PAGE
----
The last visit of Professor Jean Francois Jarrige to Balochistan (Quetta & Mehrgarh)

By:  Ayub Baloch

It was early February, 2005.  We were heading to Mehrgarh. Seated in the car with me were Professor Jean Francois Jarrige, the famous French archaeologist and Mrs. Kathien Jarrige. Both were full of feelings and fear. An unusual impression of dismay was evident from their faces. During the travel they talked but with interludes. Sometime the pause was prolonged. Perhaps they entertained flashbacks and visualized the fine days of those 30 years of their life they spent away from the glitters of Paris, staying on the site of Mehrgarh, excavating one of the major seats of early civilization dating back to 7000 BC.

Professor Jarrige was a world-famed archaeologist and a personal friend of President of France who had been pained by the news of damages caused to Mehgarh site, resulting from tribal feuds of the area. It was believed that the French President took up the matter in a summit meeting and was assured that Dr. Jarrige’s grievances would be addressed at the highest level.

A meeting was convened at Foreign Office, Islamabad wherein, in response to apprehensions expressed, I assured Professor Jarrige and Kathrein  Jarrige on behalf of Government of Balochistan that they ‘would be looked after well and would be provided befitting security at site, in case they wanted to continue excavations at Mehgarh or any other adjacent location’. After deliberations, it was decided that Professor would remain in touch with the authorities at Islamabad that, in turn, would convey his programme to the province. In fact I was looking forward to his visit as well as resumption of excavations further as, according to him, the adjacent areas might be hiding evidences that could lead up to 11000 years and beyond.

Professor Jarrige was a soft spoken learned scholar who gave the world a breakthrough on a blank archaeological zone that was peeping through scant evidences scattered here and there, particularly in broken pieces of pottery etc. His hard labour of about three decades not only saved the world of knowledge from groping in dark about genesis of civilisation in the region and the world but also skyrocketed Balochistan glaringly to the super importance of a civilization-giver. His research papers, lectures and field notes were received with scholarly reverence all over the world, including France, his country. Soon he became iconic in the field of archaeology and was one of the most sought after archaeologists to be invited to world famous seats of learning, particularly universities of high repute across the globe. The couple took those assignments in line with the scholarly tradition but their most favourite station was always Mehrgarh.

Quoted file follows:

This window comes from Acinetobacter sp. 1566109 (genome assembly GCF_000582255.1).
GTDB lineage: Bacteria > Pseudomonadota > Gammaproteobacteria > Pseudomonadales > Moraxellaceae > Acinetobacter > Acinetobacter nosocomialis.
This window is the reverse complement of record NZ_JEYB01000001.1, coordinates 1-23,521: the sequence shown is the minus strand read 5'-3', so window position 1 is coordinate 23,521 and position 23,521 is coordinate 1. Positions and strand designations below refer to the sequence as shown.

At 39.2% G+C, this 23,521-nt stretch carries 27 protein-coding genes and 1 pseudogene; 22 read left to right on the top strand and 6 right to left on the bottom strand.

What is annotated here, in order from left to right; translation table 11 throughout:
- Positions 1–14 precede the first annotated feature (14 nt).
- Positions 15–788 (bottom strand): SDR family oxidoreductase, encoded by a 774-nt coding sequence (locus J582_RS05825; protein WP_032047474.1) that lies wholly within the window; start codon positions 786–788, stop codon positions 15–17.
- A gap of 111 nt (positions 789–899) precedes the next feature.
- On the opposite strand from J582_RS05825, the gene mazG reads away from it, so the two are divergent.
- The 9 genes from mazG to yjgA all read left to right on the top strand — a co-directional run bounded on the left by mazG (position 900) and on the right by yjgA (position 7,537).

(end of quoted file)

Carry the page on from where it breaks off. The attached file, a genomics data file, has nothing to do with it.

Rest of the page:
As we were negotiating bumps and loops of Bolan Pass, Professor Jarrige was scrolling through his memory and was sharing his experiences of the past thirty years while unearthing history and heritage at the unique site at the backyard of Dhader. As he revealed, initially their team was working at and around Ornatch. Due to deteriorating law & order situation in the area they had to give it up and move to the eastern contours of Balochistan. He was not the team leader then but second in command. Professor Jarrige took the charge when his team leader died, after a brief illness, in the field. Then it was not Mehrgarh but some of the auxiliary sites not too far from it.

Realising that he was sad at heart, as mentioned earlier, I preferred interludes of silence so that they should converse and rest as well. They used to speak in low voice and in French. What I could guess from expressions and tones, they were saddened by what had happened to Mehgarh, perhaps that was something beyond their comprehension. Then they turned to English and included me in discussion with regard to Bolan, colonial past and the railway zig zags, passing trains etc. I shared with them my limited knowledge but preferentially tried to know from them about Mehrgarh which was more important than anything else. And they were eager to share and were amused sometime to tell me interesting stories of their stay and work. Also about their wonderful team.

As Professor Jarrige recalled, “we didn’t know about Mehrgarh at all. It happened that once Nawab Ghous Bakhsh Raisani came to see us on the site in the outskirts of Mehrgarh. He was a knowledgable thorough gentleman and was very keen in archaeology. He mentioned Mehrgarh to us and presented it as a promising site, archaeologically. He invited us to have tea and took us around to various dumps and mounds with considerable number of pottery pieces scattered. That was our first encounter with Mehrgarh that turned into a binding perpetual love “.

Dr. Jarrige spoke very high of Nawab Sahib and was appreciative of his outright help and patronage as long as he lived. But today as we proceed to Mehrgargh, that may not be the same place Jarrige and Katherine left last time. It had suffered tribal wraths and ransacks that echoed throughout the world. So much so that President of France, who was also a close friend of Professor Jarrige, took up the matter with the President of Pakistan and asked for personal intervention in the matter. The air was thick in Islamabad with the gossip maintaining that among all reactions, the French was the louder.